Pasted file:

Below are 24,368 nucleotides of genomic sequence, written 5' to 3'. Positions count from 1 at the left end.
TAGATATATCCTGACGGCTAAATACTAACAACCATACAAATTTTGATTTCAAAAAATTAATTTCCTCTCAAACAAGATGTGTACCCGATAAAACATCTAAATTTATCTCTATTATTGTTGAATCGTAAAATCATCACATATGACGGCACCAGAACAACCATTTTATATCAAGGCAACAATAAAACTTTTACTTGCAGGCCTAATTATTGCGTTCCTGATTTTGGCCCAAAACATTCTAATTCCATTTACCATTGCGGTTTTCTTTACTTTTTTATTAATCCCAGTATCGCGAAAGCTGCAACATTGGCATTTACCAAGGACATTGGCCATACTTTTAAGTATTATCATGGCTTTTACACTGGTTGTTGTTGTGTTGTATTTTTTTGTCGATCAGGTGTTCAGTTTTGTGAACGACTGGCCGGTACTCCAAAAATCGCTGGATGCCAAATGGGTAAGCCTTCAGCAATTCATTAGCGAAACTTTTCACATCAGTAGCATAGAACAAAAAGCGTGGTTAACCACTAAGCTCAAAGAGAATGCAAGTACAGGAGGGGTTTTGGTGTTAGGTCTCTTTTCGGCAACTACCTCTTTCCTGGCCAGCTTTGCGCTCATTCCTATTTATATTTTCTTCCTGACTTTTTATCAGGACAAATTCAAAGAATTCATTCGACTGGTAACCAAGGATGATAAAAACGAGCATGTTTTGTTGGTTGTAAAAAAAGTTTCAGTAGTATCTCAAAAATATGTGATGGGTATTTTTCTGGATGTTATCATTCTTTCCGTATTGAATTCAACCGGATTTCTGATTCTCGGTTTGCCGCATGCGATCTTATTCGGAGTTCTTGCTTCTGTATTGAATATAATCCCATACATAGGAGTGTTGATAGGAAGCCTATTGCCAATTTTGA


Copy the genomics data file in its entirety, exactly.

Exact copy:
Below are 24,368 nucleotides of genomic sequence, written 5' to 3'. Positions count from 1 at the left end.
TAGATATATCCTGACGGCTAAATACTAACAACCATACAAATTTTGATTTCAAAAAATTAATTTCCTCTCAAACAAGATGTGTACCCGATAAAACATCTAAATTTATCTCTATTATTGTTGAATCGTAAAATCATCACATATGACGGCACCAGAACAACCATTTTATATCAAGGCAACAATAAAACTTTTACTTGCAGGCCTAATTATTGCGTTCCTGATTTTGGCCCAAAACATTCTAATTCCATTTACCATTGCGGTTTTCTTTACTTTTTTATTAATCCCAGTATCGCGAAAGCTGCAACATTGGCATTTACCAAGGACATTGGCCATACTTTTAAGTATTATCATGGCTTTTACACTGGTTGTTGTTGTGTTGTATTTTTTTGTCGATCAGGTGTTCAGTTTTGTGAACGACTGGCCGGTACTCCAAAAATCGCTGGATGCCAAATGGGTAAGCCTTCAGCAATTCATTAGCGAAACTTTTCACATCAGTAGCATAGAACAAAAAGCGTGGTTAACCACTAAGCTCAAAGAGAATGCAAGTACAGGAGGGGTTTTGGTGTTAGGTCTCTTTTCGGCAACTACCTCTTTCCTGGCCAGCTTTGCGCTCATTCCTATTTATATTTTCTTCCTGACTTTTTATCAGGACAAATTCAAAGAATTCATTCGACTGGTAACCAAGGATGATAAAAACGAGCATGTTTTGTTGGTTGTAAAAAAAGTTTCAGTAGTATCTCAAAAATATGTGATGGGTATTTTTCTGGATGTTATCATTCTTTCCGTATTGAATTCAACCGGATTTCTGATTCTCGGTTTGCCGCATGCGATCTTATTCGGAGTTCTTGCTTCTGTATTGAATATAATCCCATACATAGGAGTGTTGATAGGAAGCCTATTGCCAATTTTGA